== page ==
developed to an annual capacity of 750,000,000 tons'-the 'chief cause of intermittency.' As Messrs. Tryon and McKinney, the geologists I have quoted, tell us, the over-development is the result of free competition playing on a resource so widely distributed as to be almost a free gift of nature.' So it is not the managers' fault. 'Without concerted action of the kind forbidden by the anti-trust laws, they cannot control the economic forces that surround them.' And now let me read you a few paragraphs from an editorial in the New York 'World:'
"Bituminous mining in the United States hardly deserves the name of a business. It is a chaos, and a bloody one. Because of seasonal production and uneven demand, there are nearly twice as many men in mining villages as are needed. Because there are too many for the jobs on hand and because they are isolated from communities that might furnish other employment, the miners can't enforce their demands under normal conditions. With surplus labor keeping wages low, the pits will show a profit in a good year even when run without modern machinery.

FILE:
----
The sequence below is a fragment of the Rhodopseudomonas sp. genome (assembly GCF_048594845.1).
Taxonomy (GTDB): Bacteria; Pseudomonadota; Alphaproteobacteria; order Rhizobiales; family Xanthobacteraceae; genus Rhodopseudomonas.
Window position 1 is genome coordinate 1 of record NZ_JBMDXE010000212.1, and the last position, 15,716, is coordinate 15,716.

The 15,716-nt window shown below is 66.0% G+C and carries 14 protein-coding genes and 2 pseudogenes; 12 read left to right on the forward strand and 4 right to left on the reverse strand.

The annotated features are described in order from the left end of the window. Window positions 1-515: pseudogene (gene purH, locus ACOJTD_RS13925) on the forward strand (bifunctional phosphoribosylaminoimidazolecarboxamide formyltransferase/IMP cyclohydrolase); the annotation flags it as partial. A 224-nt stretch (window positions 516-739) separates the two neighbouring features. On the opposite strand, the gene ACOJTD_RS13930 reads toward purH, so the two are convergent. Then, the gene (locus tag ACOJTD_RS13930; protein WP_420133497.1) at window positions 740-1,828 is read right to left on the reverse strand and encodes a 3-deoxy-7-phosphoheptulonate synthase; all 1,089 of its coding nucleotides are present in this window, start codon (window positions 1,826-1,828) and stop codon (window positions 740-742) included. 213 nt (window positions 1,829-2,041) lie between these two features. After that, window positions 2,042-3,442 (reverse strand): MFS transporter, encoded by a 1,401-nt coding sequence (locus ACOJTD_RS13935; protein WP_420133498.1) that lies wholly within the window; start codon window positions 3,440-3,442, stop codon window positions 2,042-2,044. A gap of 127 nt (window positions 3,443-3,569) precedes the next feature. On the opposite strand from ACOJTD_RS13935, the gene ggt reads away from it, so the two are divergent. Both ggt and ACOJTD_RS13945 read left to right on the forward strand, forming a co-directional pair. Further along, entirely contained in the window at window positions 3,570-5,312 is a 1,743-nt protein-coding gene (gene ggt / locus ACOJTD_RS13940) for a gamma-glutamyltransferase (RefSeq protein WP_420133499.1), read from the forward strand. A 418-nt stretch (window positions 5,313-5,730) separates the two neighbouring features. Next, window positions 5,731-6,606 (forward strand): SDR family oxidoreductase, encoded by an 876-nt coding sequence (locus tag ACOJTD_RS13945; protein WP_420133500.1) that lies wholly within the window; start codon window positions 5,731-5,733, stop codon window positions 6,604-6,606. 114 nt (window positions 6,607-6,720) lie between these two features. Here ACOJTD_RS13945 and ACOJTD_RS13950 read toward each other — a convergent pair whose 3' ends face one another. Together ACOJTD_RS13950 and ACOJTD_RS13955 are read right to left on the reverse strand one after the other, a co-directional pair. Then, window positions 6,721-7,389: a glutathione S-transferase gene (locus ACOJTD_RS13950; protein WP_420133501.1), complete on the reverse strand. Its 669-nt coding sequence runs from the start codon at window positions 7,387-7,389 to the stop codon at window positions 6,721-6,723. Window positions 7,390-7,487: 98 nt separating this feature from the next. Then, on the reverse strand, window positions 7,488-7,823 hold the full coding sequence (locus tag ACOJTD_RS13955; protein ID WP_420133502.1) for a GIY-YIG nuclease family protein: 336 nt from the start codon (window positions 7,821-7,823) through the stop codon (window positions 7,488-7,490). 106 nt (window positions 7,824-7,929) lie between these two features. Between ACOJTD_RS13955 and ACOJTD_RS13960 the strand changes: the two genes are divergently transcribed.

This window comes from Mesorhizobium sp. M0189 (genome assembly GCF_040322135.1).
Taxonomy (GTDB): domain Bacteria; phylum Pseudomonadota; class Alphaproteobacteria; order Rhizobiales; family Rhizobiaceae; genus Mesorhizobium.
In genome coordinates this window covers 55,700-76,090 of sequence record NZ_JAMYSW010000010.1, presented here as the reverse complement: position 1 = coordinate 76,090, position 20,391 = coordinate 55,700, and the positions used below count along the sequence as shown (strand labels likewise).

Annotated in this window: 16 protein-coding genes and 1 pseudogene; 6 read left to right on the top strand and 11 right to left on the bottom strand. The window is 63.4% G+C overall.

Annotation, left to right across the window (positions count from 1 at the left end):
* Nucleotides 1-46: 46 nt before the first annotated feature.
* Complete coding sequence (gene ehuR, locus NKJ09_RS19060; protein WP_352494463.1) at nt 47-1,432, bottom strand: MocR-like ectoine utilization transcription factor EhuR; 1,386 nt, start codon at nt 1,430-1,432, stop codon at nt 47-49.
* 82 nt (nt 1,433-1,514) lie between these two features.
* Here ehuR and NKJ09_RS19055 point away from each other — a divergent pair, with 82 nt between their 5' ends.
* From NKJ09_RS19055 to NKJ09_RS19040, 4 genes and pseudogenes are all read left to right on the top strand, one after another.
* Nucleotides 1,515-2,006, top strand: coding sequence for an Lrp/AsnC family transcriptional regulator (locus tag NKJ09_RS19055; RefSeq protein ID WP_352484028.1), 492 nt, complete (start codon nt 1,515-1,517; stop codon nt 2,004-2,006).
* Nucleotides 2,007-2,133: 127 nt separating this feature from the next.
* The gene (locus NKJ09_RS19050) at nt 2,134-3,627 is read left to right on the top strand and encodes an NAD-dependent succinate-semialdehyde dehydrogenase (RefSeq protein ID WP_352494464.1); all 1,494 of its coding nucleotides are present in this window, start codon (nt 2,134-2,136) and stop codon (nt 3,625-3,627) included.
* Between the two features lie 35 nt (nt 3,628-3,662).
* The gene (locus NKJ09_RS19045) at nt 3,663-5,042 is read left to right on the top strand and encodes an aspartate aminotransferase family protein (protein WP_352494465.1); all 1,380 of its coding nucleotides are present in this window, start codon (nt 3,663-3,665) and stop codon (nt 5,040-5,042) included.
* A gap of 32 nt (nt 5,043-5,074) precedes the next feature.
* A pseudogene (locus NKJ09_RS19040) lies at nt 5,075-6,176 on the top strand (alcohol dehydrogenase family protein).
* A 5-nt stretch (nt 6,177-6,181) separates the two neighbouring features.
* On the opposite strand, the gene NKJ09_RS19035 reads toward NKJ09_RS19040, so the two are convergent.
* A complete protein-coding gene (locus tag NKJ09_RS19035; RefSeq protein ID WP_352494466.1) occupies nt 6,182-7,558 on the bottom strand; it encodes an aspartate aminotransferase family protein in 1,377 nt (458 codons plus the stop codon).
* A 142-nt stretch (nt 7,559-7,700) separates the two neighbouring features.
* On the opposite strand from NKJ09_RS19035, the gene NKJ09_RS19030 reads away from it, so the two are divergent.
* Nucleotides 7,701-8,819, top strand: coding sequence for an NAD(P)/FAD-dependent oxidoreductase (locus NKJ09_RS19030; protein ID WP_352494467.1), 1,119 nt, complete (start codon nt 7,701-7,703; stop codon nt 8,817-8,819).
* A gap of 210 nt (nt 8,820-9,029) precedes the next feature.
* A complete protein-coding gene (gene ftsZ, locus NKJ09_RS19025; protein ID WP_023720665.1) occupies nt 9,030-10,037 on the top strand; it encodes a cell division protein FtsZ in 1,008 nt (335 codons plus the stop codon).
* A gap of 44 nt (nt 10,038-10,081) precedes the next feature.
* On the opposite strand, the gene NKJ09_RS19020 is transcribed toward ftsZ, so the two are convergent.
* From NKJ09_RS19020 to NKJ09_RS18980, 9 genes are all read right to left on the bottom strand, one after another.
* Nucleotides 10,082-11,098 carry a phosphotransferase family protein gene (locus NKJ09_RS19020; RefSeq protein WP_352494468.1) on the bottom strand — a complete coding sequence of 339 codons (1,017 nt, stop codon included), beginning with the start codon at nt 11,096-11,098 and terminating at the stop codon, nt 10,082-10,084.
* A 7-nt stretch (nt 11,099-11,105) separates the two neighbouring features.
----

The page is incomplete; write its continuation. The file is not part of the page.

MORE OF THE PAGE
""They are so run, and according to the Federal Trade Commission, they do show a fair profit. At the same time a majority of the men are poorly paid upon an annual income basis and often desperate. When they strike, they are met by the solid facts that there is not enough money for higher wages and that there are not enough orders to run more than sixty per cent of the mines. They are met also by the autocracy of the mine-guard system, established to handle desperate employees.